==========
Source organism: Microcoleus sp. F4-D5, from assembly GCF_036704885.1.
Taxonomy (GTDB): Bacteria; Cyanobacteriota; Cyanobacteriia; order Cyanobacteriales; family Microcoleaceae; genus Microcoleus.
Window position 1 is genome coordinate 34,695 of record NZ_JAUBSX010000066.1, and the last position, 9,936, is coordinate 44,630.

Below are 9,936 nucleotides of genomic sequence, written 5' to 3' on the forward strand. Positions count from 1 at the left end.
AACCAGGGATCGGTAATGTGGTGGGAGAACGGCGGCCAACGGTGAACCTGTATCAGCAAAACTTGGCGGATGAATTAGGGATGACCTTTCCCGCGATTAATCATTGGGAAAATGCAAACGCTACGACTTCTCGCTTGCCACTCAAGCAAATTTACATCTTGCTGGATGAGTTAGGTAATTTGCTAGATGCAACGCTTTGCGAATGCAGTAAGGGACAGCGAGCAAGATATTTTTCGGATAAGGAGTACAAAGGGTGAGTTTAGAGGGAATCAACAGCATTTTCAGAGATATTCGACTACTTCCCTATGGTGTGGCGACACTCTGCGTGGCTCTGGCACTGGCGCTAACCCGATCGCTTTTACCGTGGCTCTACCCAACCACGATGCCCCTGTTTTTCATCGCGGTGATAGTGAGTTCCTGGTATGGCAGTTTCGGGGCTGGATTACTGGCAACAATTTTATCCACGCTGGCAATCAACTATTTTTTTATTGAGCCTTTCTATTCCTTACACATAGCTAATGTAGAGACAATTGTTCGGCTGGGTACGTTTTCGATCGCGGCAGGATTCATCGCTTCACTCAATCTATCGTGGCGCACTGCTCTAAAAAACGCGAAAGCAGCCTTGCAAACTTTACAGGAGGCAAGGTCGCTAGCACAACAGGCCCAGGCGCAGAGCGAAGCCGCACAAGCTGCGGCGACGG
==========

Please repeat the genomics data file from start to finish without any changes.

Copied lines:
Source organism: Microcoleus sp. F4-D5, from assembly GCF_036704885.1.
Taxonomy (GTDB): Bacteria; Cyanobacteriota; Cyanobacteriia; order Cyanobacteriales; family Microcoleaceae; genus Microcoleus.
Window position 1 is genome coordinate 34,695 of record NZ_JAUBSX010000066.1, and the last position, 9,936, is coordinate 44,630.

Below are 9,936 nucleotides of genomic sequence, written 5' to 3' on the forward strand. Positions count from 1 at the left end.
AACCAGGGATCGGTAATGTGGTGGGAGAACGGCGGCCAACGGTGAACCTGTATCAGCAAAACTTGGCGGATGAATTAGGGATGACCTTTCCCGCGATTAATCATTGGGAAAATGCAAACGCTACGACTTCTCGCTTGCCACTCAAGCAAATTTACATCTTGCTGGATGAGTTAGGTAATTTGCTAGATGCAACGCTTTGCGAATGCAGTAAGGGACAGCGAGCAAGATATTTTTCGGATAAGGAGTACAAAGGGTGAGTTTAGAGGGAATCAACAGCATTTTCAGAGATATTCGACTACTTCCCTATGGTGTGGCGACACTCTGCGTGGCTCTGGCACTGGCGCTAACCCGATCGCTTTTACCGTGGCTCTACCCAACCACGATGCCCCTGTTTTTCATCGCGGTGATAGTGAGTTCCTGGTATGGCAGTTTCGGGGCTGGATTACTGGCAACAATTTTATCCACGCTGGCAATCAACTATTTTTTTATTGAGCCTTTCTATTCCTTACACATAGCTAATGTAGAGACAATTGTTCGGCTGGGTACGTTTTCGATCGCGGCAGGATTCATCGCTTCACTCAATCTATCGTGGCGCACTGCTCTAAAAAACGCGAAAGCAGCCTTGCAAACTTTACAGGAGGCAAGGTCGCTAGCACAACAGGCCCAGGCGCAGAGCGAAGCCGCACAAGCTGCGGCGACGG